New Air Guard director promoted in Pentagon ceremony

National Guard Bureau
Story by Sgt. 1st Class Jon Soucy

Date: 02.02.2009
Posted: 02.02.2009 17:15
News ID: 29566
New Air Guard director promoted in Pentagon ceremony

By Army Staff Sgt. Jon Soucy
National Guard Bureau

ARLINGTON, Va. – Lt. Gen. Harry M. Wyatt III became director of the Air National Guard and was promoted to the rank of lieutenant general by Air Force Chief of Staff Gen. Norman A. Schwartz and Air Force Gen. Craig McKinley, chief of the National Guard Bureau, in a ceremony held at the Pentagon today.

Wyatt, who previously served as the adjutant general of the Oklahoma National Guard, was nominated in December by then President George W. Bush to the U.S. Senate for confirmation as the director of the Air National Guard.

Wyatt succeeds McKinley, who served as the Air Guard's director for more than two years until becoming chief on Nov. 17, 2008.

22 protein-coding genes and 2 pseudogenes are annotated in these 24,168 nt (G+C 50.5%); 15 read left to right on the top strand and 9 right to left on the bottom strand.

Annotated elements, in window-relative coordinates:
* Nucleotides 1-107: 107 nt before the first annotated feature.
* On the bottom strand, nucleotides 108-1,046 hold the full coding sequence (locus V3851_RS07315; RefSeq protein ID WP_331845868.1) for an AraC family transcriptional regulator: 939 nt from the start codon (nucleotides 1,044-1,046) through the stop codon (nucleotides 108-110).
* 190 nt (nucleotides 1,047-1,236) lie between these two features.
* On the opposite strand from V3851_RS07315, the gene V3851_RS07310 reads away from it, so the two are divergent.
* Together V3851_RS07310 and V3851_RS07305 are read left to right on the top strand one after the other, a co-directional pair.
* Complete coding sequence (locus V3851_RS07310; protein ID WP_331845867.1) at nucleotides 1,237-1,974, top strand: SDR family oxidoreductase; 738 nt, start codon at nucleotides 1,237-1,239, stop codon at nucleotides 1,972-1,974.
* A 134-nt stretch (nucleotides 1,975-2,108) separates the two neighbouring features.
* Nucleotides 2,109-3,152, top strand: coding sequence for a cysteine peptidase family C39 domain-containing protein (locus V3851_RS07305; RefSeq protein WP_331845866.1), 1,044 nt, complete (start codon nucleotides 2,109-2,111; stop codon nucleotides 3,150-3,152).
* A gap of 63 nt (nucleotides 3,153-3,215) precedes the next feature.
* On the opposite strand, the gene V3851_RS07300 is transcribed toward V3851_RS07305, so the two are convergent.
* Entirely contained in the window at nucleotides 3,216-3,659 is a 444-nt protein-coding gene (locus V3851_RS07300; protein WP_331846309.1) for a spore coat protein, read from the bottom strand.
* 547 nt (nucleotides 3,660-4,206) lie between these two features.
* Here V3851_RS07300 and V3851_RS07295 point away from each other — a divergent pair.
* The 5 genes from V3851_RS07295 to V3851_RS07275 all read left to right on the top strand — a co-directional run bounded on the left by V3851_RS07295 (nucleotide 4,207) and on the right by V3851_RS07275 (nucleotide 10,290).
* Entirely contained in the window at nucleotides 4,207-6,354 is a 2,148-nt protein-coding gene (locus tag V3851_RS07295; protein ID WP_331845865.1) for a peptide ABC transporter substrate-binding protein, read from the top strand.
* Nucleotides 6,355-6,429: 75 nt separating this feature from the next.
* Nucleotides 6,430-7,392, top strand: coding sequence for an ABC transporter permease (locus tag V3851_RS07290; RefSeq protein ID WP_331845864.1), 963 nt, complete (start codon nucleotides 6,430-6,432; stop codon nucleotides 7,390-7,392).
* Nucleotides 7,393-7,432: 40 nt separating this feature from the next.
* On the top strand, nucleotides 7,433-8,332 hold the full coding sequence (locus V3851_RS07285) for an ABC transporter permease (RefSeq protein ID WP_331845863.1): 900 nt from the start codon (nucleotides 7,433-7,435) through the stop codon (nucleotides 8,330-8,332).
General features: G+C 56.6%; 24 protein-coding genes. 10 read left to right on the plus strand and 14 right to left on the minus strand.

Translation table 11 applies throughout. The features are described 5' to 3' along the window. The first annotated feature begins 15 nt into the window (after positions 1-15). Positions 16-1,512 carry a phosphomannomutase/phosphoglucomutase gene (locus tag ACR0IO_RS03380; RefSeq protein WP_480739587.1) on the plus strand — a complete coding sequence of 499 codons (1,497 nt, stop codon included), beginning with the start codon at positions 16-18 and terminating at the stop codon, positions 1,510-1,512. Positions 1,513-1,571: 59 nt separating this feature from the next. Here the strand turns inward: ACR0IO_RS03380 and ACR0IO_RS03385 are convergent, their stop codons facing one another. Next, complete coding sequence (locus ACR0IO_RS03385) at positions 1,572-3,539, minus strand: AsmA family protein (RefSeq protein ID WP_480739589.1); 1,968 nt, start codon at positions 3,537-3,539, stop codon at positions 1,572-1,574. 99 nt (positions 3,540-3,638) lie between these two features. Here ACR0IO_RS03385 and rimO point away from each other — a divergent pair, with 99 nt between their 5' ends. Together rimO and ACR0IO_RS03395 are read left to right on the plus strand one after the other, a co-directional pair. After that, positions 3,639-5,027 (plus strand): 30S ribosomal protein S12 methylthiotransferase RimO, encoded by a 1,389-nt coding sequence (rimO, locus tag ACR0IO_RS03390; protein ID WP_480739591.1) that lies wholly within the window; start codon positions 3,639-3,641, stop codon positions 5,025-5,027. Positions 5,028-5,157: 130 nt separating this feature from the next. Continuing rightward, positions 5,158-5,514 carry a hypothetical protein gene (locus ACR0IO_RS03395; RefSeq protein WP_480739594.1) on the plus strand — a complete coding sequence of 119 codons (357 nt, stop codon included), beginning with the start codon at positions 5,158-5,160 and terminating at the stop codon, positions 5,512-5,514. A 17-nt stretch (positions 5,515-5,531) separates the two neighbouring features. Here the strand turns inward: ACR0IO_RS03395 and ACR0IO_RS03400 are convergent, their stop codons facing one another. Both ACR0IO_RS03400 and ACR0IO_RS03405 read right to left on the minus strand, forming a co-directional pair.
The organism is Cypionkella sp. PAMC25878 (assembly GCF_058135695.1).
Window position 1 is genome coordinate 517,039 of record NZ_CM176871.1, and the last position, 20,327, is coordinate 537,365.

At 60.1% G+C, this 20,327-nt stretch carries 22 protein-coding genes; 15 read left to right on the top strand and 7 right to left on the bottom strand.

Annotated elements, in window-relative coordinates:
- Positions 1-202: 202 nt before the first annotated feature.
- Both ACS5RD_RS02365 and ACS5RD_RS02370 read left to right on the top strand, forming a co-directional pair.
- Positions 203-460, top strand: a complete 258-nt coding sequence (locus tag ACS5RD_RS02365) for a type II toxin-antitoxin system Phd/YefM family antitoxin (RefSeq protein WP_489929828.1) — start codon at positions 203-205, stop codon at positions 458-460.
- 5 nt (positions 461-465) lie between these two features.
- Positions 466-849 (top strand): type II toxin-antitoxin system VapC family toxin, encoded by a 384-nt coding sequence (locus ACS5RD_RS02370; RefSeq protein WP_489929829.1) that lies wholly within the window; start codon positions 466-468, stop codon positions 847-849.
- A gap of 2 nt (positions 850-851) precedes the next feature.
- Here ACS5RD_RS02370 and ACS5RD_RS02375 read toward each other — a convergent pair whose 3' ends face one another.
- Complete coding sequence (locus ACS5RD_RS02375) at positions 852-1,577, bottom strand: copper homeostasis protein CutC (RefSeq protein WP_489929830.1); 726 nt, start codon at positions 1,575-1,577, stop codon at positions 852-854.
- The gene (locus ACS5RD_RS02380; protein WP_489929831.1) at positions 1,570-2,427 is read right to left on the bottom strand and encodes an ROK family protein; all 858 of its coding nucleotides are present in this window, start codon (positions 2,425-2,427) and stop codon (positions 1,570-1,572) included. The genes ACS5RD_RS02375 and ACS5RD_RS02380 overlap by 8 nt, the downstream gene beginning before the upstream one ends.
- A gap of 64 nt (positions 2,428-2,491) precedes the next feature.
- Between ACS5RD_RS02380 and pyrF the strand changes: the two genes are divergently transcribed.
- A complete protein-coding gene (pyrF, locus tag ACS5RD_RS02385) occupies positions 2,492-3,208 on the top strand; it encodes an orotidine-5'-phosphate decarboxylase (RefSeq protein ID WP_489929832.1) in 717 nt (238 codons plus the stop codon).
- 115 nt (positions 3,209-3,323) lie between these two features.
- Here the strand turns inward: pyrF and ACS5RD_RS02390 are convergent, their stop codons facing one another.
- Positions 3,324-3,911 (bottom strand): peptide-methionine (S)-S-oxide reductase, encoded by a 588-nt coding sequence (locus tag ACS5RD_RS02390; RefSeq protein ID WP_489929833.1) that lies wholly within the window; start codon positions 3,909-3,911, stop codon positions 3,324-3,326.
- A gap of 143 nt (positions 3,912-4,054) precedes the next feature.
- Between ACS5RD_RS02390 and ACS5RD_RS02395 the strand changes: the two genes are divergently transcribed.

In this position, Wyatt will be responsible for formulating, developing and coordinating all policies, plans and programs affecting more than 106,800 Air Guard members in more than 88 flying wings and 200 geographically separated units throughout the United States, the District of Columbia, Puerto Rico, Guam and the Virgin Islands.

"This is a special day for members of the Air National Guard," said McKinley.

He added that among the current adjutants general, Wyatt was often the go-to person on many issues affecting the Air Guard.

Wyatt, who also served as commander of the 138th Fighter Wing in Tulsa and as the Oklahoma Guard's chief of staff for its Joint Force Headquarters, said he was humbled by the promotion.

"I'm actually just Bud, from Oklahoma," he said after receiving his third star.

He entered the Air Force in 1971 and has flown aircraft such as the F-100 Super Sabre and the F-16 Fighting Falcon.

Wyatt also said he looks forward to the challenges of his new position. "I look forward, sir, to being a part of your team," he said to McKinley. "I'm humbled to be here and ready to roll up my sleeves and get to work."